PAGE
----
Turning a seeming everyday
situation into an electric horror tale should be considered one of the dark
arts. It's not often practiced with great success. When the magic transforms
the material the experience can be amazing. And so it with Rosemary's Baby,
a grand horror flick in the tradition of gothic fiction. Much of the action
is set in a New York apartment building, the Dakota, a perfect city
interpretation of the mist shrouded mansions features in many horror films.
Eastern European Roman Polanski's first Hollywood film is a paradigm of
smart moviemaking. Every aspect of the film, fromt he taut script to the
fine production design meshes perfectly into a unified vision.
Minnie gets a laugh. ©Paramount
Rosemary and Guy Woodhouse
seem like any happy, hustling New York couple looking to improve their
lives. When they find a great apartment in a lush old Manhattan building,
things are looking up. Guy's halting acting career winds up getting an
unexpected boost. And their marriage is blessed by more good news,
Rosemary's pregnancy. The natty neighbors, Minnie and Roman Castavet are
horrifyingly friendly. But just when things seem to be going so well,
Rosemary catches a scent of enveloping evil. Details are revealed with such
casual elegance. Rosemary is in such a fright you sometimes wonder if
everything she is feeling and seeing isn't some grand delusion. This is one
term of pregnancy that no one ever forget.
Central to the film is the unnerving performance by
fragile Mia Farrow. From a sunny young pregnant woman we watch Rosemary
unravel into a red-eyed reflection of the horrors she is experiencing. Who
do you turn to? John Cassavetes is good enough as Guy to let his smile
change from natural to twisted in imperceptible steps. Minnie and Roman
Castevet are a perfect pair of older New York characters. Sidney Blackmer's
deep, resonant voice is perfect for Roman Castevet. Every time he addresses
Rosemary the words take on an ominous tone of solicitous evil. Ruth Gordon
is a hoot as Minnie. I wouldn't drink anything concocted by her. Ralph
Bellamy makes a reassuring presence as Dr. Abe Sapirstein and Maurice Evans
provides Hutch with touches of thespian class.
Writer/director Roman Polanski mined the ordinary to
perfection with his first English language* horror classic Repulsion in
1965. Choosing Polanski to direct Rosemary's Baby was an inspiration by then
studio head Robert Evans. Horror schlockmeister William Castle was set to
direct the adaptation of the Ira Levin novel, but Evans recognized that a
different sensibility might make this project something special. Polanski
indeed has a different sensibility. He's a smart director. His choices seem
to make everything better in Rosemary's Baby. While the pace may seem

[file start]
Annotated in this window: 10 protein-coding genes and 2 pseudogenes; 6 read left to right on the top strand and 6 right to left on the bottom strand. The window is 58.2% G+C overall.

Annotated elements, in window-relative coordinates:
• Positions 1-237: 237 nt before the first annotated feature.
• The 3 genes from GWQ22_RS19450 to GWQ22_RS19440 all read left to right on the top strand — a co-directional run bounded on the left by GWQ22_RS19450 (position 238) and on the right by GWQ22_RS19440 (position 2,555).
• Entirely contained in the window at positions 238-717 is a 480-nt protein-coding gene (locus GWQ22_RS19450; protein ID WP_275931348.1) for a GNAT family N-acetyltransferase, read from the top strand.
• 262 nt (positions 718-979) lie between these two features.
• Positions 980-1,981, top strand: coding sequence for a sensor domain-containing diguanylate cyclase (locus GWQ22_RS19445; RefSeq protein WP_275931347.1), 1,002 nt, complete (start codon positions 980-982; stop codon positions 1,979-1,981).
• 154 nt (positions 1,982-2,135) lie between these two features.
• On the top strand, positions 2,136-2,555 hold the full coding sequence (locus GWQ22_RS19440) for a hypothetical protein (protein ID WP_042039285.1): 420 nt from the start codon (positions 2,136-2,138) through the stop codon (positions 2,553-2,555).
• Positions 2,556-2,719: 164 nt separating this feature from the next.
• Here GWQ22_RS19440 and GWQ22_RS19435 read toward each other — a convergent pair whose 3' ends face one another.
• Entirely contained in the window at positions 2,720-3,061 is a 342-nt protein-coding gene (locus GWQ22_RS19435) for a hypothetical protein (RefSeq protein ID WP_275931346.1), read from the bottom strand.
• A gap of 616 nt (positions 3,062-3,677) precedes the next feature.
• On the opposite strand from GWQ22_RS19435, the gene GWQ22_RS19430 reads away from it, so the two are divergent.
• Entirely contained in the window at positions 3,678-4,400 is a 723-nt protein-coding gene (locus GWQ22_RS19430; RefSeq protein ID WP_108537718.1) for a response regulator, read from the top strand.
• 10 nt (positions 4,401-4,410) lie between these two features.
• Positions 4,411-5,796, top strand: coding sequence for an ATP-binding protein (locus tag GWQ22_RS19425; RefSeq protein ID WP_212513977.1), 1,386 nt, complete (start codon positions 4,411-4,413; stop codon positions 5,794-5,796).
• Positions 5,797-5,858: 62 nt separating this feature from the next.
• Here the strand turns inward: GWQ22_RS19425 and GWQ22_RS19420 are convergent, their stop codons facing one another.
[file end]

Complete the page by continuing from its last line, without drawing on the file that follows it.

leisurely at times, the film moves forward with certain horror. The slightly
comic aspects of the Castevets layers a strange veil of horror over their
The score by Christopher Komeda laying what is
essentially a lullaby over the dark proceedings remains a hauntingly
memorable aspect of Rosemary's Baby. William Fraker's cinematography finds
shadows and angles that emphasize the action.
Source elements for Rosemary's Baby are relatively
clean. Some dirt speckles crop up here and there but are negligible. Cold
shooting style is exacerbated by slightly faded film stock. Color is good
with saturation limited by source. Grain is heavy is some long lens shots,
but otherwise delivered in tight patterns. The transfer is reasonably sharp
throughout. Details are easily picked out in the backgrounds. Shadow detail
is fine and blacks dark and rich. Mono sound is true enough to the original
material. Dialogue is clean, music.
A twenty-plus minute making of featurette from 1968 is
included and adds a nice retrospective dimension to the pleasure of the
film. There are retrospective interviews with Polanski, producer Robert
Evans and production designer Richard Sylbert
*Thanks to Paulo
Roberto Elias for correcting my errant reference to Repulsion as a
French film. The review body has been corrected according to the email that
"I read with great interest your quite interesting review
of Rosemary's Baby. There is however a mistake on your behalf and I quote:
"Writer/director Roman Polanski mined the ordinary to perfection with his
French horror classic Repulsion in 1965." Actually, Repulsion
was made in Britain. It wasn't exactly a horror film but it rather dealt
with a schizophrenic woman. Roman Polanski started in movies in his homeland
by doing Knife on Water. If memory serves he fled to England to do
Cul-de-Sac (one of my favourites), Repulsion and Dance of the
Vampires, later renamed as The Fearless Vampire Killers (another
one of his brilliant low budget films, which is missing on an decent DVD
edition). Rosemary's Baby was his first Hollywood film. At the time
it was released, it produced a certain degree of disappointment in most of
Polanski's fans and a few critics. The film however is very interesting, and
I fully agree with your well written review. Perhaps in later years
filmmaker Polanski wasn't the same, but I enjoyed Bitter Moon a lot.
I think this is one of his best moments. Not so good was Frantic, but
what the heck..."
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